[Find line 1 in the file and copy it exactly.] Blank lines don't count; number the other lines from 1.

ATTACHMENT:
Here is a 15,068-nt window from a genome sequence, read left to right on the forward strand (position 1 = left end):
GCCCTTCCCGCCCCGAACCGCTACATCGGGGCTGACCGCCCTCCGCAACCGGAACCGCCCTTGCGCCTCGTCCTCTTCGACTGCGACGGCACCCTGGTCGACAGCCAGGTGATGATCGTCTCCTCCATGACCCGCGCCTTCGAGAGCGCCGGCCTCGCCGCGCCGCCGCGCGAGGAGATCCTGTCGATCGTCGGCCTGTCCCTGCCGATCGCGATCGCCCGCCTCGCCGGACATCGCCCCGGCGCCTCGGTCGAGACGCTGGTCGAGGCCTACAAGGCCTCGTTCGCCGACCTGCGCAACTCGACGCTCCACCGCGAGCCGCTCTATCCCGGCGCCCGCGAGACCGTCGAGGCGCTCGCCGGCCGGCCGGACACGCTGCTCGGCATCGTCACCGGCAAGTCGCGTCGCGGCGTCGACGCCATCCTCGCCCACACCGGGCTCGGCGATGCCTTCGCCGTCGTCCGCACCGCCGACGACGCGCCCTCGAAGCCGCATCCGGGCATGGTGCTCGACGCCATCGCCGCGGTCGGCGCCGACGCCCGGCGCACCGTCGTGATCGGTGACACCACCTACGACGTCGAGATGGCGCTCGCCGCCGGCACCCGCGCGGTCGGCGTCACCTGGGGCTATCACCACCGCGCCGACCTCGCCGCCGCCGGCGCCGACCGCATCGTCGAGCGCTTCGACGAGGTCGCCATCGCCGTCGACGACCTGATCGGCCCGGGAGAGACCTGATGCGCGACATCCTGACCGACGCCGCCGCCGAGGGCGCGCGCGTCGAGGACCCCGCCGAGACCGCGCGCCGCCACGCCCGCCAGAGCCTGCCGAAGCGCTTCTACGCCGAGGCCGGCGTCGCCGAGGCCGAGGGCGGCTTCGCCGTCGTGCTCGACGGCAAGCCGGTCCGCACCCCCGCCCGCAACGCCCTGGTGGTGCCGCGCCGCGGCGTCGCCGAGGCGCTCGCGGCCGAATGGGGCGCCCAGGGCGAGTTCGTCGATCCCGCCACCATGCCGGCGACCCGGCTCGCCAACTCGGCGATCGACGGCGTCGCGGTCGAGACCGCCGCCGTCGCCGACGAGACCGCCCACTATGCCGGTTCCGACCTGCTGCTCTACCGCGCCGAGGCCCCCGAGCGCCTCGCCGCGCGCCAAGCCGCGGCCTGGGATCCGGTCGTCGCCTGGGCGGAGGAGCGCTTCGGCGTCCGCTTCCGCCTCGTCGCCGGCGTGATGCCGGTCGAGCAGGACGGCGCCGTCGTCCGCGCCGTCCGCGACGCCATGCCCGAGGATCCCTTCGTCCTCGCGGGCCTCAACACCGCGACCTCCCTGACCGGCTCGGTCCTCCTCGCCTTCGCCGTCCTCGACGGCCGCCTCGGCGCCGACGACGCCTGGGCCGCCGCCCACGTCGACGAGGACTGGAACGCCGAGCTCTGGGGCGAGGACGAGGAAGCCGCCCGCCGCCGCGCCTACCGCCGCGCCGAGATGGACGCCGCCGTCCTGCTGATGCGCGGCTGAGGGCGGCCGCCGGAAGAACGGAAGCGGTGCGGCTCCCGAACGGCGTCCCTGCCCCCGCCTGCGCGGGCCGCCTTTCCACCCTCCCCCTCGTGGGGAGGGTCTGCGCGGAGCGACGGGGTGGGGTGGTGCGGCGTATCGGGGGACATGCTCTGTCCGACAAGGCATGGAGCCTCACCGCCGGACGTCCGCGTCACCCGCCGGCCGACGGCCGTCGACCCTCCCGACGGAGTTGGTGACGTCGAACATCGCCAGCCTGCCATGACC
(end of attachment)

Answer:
Here is a 15,068-nt window from a genome sequence, read left to right on the forward strand (position 1 = left end):